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Artificial intelligence could help judges in online court



Top judge expected to recommend digital approach to cutting the logjam of civil justice.

Civil legal court disputes in England and Wales could be resolved online under proposals expected to be published this month by a senior member of the judiciary.

Lord Justice Briggs’ final report on improving the efficiency of civil justice is also expected to consider the use of artificial intelligence (AI) in assisting judges - and even in passing judgments.

The Briggs report, due for publication by HM Judiciary in July, appears at a time of unprecedented interest in AI in the legal world. After decades of false starts, big law firms in the US and England are increasingly using AI software to sift through the mountains of documents and email evidence that accumulate in big commercial cases.

At a time when the government is desperately trying to cut the costs of the justice system, the question now is to what extent similar software can be used to speed up courts proceedings, especially in lower value claims.

Academics have already demonstrated that AI programs can be relied upon to replicate human judges’ decisions. Professor Katie Atkinson (pictured), head of the University of Liverpool’s Department of Computer Science, caused a stir at a recent conference of lawyers by revealing the success of an experiment in judging cases with AI.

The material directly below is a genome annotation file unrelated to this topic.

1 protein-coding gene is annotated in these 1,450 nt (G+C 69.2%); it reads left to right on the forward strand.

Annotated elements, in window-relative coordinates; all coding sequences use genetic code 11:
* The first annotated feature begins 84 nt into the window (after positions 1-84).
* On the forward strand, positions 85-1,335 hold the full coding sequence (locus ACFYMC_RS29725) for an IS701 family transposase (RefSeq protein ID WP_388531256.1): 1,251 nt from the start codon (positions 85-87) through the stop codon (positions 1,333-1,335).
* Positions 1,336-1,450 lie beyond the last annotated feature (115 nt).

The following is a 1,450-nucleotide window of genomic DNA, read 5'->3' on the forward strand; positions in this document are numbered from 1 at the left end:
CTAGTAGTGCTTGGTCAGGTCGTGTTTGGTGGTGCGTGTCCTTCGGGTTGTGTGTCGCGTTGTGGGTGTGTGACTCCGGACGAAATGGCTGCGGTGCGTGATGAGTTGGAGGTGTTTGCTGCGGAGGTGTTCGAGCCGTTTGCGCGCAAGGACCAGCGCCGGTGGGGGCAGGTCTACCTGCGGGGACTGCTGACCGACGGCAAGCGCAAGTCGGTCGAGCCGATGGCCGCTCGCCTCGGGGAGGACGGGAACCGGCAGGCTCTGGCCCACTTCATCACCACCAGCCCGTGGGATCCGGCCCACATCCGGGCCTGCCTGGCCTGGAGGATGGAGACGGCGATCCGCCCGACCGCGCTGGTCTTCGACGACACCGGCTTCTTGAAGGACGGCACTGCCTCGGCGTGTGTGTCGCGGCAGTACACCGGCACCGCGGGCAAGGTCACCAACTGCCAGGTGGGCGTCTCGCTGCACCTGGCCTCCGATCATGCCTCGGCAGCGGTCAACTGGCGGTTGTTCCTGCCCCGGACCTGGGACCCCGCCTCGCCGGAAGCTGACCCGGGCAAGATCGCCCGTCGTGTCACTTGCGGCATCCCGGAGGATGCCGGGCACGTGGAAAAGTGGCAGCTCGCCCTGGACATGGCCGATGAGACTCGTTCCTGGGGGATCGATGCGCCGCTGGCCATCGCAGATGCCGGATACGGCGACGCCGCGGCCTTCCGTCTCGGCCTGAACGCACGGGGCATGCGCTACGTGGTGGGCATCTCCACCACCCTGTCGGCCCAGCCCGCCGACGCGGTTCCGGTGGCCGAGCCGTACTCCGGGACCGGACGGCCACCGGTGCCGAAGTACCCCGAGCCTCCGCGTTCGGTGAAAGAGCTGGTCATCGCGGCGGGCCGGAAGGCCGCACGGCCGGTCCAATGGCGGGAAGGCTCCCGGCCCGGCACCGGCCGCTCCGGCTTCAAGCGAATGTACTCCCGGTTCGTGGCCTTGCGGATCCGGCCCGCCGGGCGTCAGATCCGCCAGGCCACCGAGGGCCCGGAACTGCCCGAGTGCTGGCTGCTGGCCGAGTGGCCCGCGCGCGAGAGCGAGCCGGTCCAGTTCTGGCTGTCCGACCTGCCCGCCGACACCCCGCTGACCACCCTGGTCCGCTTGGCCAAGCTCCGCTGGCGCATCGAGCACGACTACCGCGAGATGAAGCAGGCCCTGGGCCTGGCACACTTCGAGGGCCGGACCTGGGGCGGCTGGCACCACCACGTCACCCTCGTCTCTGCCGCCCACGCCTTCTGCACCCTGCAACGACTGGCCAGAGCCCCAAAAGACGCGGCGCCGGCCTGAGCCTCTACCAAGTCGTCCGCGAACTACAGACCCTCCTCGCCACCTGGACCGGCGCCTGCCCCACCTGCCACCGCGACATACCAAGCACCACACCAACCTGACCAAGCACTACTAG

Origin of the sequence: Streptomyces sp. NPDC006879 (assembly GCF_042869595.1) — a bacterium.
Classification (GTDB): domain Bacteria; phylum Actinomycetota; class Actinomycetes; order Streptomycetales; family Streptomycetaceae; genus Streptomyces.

Atkinson said that over "a body of case law" covering 32 previous cases, the computerised algorithm had a 96% success rate, getting only one case wrong. She added that the technique could become a decision support tool to help make judges reasoning “faster, more efficient and consistent”.

Too radical?

Such a concept may be too radical for the judiciary, which is still getting to grips with many aspects of practical IT. Briggs is stressing that he does not intend his court to be without judges or one where matters in dispute are determined automatically.

Instead, it “would be designed to have a permeable membrane between it and the county court, precisely to enable cases started in the online court to migrate to a more traditional (but still paperless) forum wherever the complexity or importance of the issues makes it appropriate”.

However, a leading legal futurologist, Professor Richard Susskind, has proposed that the online court could be a first step on the road to a fully integrated online and conventional court service. One problem will be designing the online court in a way that “conveys the authority” of traditional courts. The “majesty of the law” - much valued by judges - could be an early casualty of the robo-judge age.

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